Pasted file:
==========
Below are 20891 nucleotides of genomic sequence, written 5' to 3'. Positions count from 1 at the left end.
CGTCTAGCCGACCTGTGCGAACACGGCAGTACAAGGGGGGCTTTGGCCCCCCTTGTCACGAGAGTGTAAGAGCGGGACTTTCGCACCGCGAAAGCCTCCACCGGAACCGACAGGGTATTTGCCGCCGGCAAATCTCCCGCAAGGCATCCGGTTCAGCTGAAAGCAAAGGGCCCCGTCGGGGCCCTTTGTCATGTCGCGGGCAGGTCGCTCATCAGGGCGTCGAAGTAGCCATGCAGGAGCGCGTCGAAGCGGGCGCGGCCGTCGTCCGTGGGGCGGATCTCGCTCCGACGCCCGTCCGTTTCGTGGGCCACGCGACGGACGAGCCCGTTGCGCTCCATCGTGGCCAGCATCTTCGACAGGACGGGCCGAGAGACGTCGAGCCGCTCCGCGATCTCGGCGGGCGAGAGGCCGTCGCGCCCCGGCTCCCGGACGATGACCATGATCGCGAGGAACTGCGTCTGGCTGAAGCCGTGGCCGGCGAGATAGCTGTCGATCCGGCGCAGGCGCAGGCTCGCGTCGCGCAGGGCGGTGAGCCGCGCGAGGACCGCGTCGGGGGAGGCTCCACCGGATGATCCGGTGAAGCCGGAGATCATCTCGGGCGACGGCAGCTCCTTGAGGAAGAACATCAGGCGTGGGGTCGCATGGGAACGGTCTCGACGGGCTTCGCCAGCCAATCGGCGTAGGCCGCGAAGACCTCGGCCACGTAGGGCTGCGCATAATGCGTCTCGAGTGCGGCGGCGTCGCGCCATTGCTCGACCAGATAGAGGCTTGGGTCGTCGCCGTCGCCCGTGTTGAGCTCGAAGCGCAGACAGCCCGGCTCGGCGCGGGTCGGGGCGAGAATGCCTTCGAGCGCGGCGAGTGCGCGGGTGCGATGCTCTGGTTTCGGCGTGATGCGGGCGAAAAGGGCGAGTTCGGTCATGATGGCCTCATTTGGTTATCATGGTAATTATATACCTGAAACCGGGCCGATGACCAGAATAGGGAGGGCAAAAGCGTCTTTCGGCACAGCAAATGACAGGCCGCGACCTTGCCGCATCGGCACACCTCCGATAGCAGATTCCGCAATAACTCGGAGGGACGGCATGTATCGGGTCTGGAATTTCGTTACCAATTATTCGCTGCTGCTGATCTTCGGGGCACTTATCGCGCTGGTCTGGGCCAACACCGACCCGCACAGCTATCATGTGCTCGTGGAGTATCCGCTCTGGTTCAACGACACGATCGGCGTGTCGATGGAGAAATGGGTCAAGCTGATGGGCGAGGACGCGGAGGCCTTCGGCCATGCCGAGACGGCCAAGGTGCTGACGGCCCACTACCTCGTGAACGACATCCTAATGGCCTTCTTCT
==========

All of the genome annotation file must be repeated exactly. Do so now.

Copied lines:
Below are 20891 nucleotides of genomic sequence, written 5' to 3'. Positions count from 1 at the left end.
CGTCTAGCCGACCTGTGCGAACACGGCAGTACAAGGGGGGCTTTGGCCCCCCTTGTCACGAGAGTGTAAGAGCGGGACTTTCGCACCGCGAAAGCCTCCACCGGAACCGACAGGGTATTTGCCGCCGGCAAATCTCCCGCAAGGCATCCGGTTCAGCTGAAAGCAAAGGGCCCCGTCGGGGCCCTTTGTCATGTCGCGGGCAGGTCGCTCATCAGGGCGTCGAAGTAGCCATGCAGGAGCGCGTCGAAGCGGGCGCGGCCGTCGTCCGTGGGGCGGATCTCGCTCCGACGCCCGTCCGTTTCGTGGGCCACGCGACGGACGAGCCCGTTGCGCTCCATCGTGGCCAGCATCTTCGACAGGACGGGCCGAGAGACGTCGAGCCGCTCCGCGATCTCGGCGGGCGAGAGGCCGTCGCGCCCCGGCTCCCGGACGATGACCATGATCGCGAGGAACTGCGTCTGGCTGAAGCCGTGGCCGGCGAGATAGCTGTCGATCCGGCGCAGGCGCAGGCTCGCGTCGCGCAGGGCGGTGAGCCGCGCGAGGACCGCGTCGGGGGAGGCTCCACCGGATGATCCGGTGAAGCCGGAGATCATCTCGGGCGACGGCAGCTCCTTGAGGAAGAACATCAGGCGTGGGGTCGCATGGGAACGGTCTCGACGGGCTTCGCCAGCCAATCGGCGTAGGCCGCGAAGACCTCGGCCACGTAGGGCTGCGCATAATGCGTCTCGAGTGCGGCGGCGTCGCGCCATTGCTCGACCAGATAGAGGCTTGGGTCGTCGCCGTCGCCCGTGTTGAGCTCGAAGCGCAGACAGCCCGGCTCGGCGCGGGTCGGGGCGAGAATGCCTTCGAGCGCGGCGAGTGCGCGGGTGCGATGCTCTGGTTTCGGCGTGATGCGGGCGAAAAGGGCGAGTTCGGTCATGATGGCCTCATTTGGTTATCATGGTAATTATATACCTGAAACCGGGCCGATGACCAGAATAGGGAGGGCAAAAGCGTCTTTCGGCACAGCAAATGACAGGCCGCGACCTTGCCGCATCGGCACACCTCCGATAGCAGATTCCGCAATAACTCGGAGGGACGGCATGTATCGGGTCTGGAATTTCGTTACCAATTATTCGCTGCTGCTGATCTTCGGGGCACTTATCGCGCTGGTCTGGGCCAACACCGACCCGCACAGCTATCATGTGCTCGTGGAGTATCCGCTCTGGTTCAACGACACGATCGGCGTGTCGATGGAGAAATGGGTCAAGCTGATGGGCGAGGACGCGGAGGCCTTCGGCCATGCCGAGACGGCCAAGGTGCTGACGGCCCACTACCTCGTGAACGACATCCTAATGGCCTTCTTCT